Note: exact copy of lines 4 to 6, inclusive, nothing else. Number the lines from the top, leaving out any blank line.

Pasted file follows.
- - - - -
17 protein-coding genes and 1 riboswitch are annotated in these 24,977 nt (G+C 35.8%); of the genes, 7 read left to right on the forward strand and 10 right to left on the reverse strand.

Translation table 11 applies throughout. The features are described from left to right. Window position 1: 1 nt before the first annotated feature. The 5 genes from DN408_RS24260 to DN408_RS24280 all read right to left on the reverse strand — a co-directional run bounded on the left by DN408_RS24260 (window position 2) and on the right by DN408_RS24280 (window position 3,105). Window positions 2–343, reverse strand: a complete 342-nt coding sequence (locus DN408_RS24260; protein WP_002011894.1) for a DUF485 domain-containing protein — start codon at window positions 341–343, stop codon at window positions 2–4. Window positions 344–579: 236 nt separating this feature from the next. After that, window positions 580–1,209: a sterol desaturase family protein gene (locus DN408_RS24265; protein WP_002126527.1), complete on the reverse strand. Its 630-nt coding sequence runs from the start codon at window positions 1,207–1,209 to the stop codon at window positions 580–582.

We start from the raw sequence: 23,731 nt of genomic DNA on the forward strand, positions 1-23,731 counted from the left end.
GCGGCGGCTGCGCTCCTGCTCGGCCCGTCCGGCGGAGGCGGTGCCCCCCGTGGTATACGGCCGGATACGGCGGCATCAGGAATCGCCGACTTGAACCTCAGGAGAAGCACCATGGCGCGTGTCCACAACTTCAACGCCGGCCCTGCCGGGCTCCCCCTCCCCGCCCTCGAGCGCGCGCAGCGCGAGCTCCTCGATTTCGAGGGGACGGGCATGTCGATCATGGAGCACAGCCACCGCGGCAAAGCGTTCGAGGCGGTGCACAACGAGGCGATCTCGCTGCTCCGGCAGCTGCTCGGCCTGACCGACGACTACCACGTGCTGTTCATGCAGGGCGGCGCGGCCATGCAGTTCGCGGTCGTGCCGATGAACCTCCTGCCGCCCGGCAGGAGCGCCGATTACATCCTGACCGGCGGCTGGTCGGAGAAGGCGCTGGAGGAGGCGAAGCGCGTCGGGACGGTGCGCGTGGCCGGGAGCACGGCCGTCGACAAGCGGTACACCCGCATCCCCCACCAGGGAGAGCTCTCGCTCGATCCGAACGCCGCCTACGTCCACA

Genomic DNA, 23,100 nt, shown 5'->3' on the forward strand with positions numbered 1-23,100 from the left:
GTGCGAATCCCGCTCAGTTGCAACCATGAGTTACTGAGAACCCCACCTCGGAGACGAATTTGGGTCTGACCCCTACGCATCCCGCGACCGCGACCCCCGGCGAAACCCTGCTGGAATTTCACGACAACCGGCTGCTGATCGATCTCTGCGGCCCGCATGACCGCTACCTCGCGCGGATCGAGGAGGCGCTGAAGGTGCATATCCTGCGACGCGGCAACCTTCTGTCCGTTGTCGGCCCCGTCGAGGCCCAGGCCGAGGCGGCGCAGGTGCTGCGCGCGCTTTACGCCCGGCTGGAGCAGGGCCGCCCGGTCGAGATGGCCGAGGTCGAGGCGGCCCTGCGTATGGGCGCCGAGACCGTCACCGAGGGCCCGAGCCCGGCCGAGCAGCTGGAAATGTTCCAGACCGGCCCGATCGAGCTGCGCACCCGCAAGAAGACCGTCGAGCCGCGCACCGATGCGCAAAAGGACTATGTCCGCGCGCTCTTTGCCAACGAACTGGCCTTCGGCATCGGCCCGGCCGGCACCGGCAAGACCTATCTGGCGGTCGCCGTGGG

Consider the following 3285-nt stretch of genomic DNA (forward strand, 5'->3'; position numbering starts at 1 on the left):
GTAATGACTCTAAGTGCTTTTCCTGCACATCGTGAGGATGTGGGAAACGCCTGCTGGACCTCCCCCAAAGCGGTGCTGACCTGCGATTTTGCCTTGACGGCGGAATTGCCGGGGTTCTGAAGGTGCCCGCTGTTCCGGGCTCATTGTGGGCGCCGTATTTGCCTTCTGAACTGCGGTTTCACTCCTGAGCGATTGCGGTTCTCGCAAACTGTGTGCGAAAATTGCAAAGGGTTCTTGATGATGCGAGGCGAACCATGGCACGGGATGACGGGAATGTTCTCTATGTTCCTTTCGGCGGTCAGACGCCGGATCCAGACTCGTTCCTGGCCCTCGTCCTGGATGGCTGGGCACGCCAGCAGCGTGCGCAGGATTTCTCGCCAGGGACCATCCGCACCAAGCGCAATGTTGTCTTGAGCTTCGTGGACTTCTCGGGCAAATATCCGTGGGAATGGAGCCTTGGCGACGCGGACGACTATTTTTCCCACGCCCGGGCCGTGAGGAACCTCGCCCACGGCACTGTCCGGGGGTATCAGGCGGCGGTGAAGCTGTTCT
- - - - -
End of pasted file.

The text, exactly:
GCGGCGGCTGCGCTCCTGCTCGGCCCGTCCGGCGGAGGCGGTGCCCCCCGTGGTATACGGCCGGATACGGCGGCATCAGGAATCGCCGACTTGAACCTCAGGAGAAGCACCATGGCGCGTGTCCACAACTTCAACGCCGGCCCTGCCGGGCTCCCCCTCCCCGCCCTCGAGCGCGCGCAGCGCGAGCTCCTCGATTTCGAGGGGACGGGCATGTCGATCATGGAGCACAGCCACCGCGGCAAAGCGTTCGAGGCGGTGCACAACGAGGCGATCTCGCTGCTCCGGCAGCTGCTCGGCCTGACCGACGACTACCACGTGCTGTTCATGCAGGGCGGCGCGGCCATGCAGTTCGCGGTCGTGCCGATGAACCTCCTGCCGCCCGGCAGGAGCGCCGATTACATCCTGACCGGCGGCTGGTCGGAGAAGGCGCTGGAGGAGGCGAAGCGCGTCGGGACGGTGCGCGTGGCCGGGAGCACGGCCGTCGACAAGCGGTACACCCGCATCCCCCACCAGGGAGAGCTCTCGCTCGATCCGAACGCCGCCTACGTCCACA

Genomic DNA, 23,100 nt, shown 5'->3' on the forward strand with positions numbered 1-23,100 from the left:
GTGCGAATCCCGCTCAGTTGCAACCATGAGTTACTGAGAACCCCACCTCGGAGACGAATTTGGGTCTGACCCCTACGCATCCCGCGACCGCGACCCCCGGCGAAACCCTGCTGGAATTTCACGACAACCGGCTGCTGATCGATCTCTGCGGCCCGCATGACCGCTACCTCGCGCGGATCGAGGAGGCGCTGAAGGTGCATATCCTGCGACGCGGCAACCTTCTGTCCGTTGTCGGCCCCGTCGAGGCCCAGGCCGAGGCGGCGCAGGTGCTGCGCGCGCTTTACGCCCGGCTGGAGCAGGGCCGCCCGGTCGAGATGGCCGAGGTCGAGGCGGCCCTGCGTATGGGCGCCGAGACCGTCACCGAGGGCCCGAGCCCGGCCGAGCAGCTGGAAATGTTCCAGACCGGCCCGATCGAGCTGCGCACCCGCAAGAAGACCGTCGAGCCGCGCACCGATGCGCAAAAGGACTATGTCCGCGCGCTCTTTGCCAACGAACTGGCCTTCGGCATCGGCCCGGCCGGCACCGGCAAGACCTATCTGGCGGTCGCCGTGGG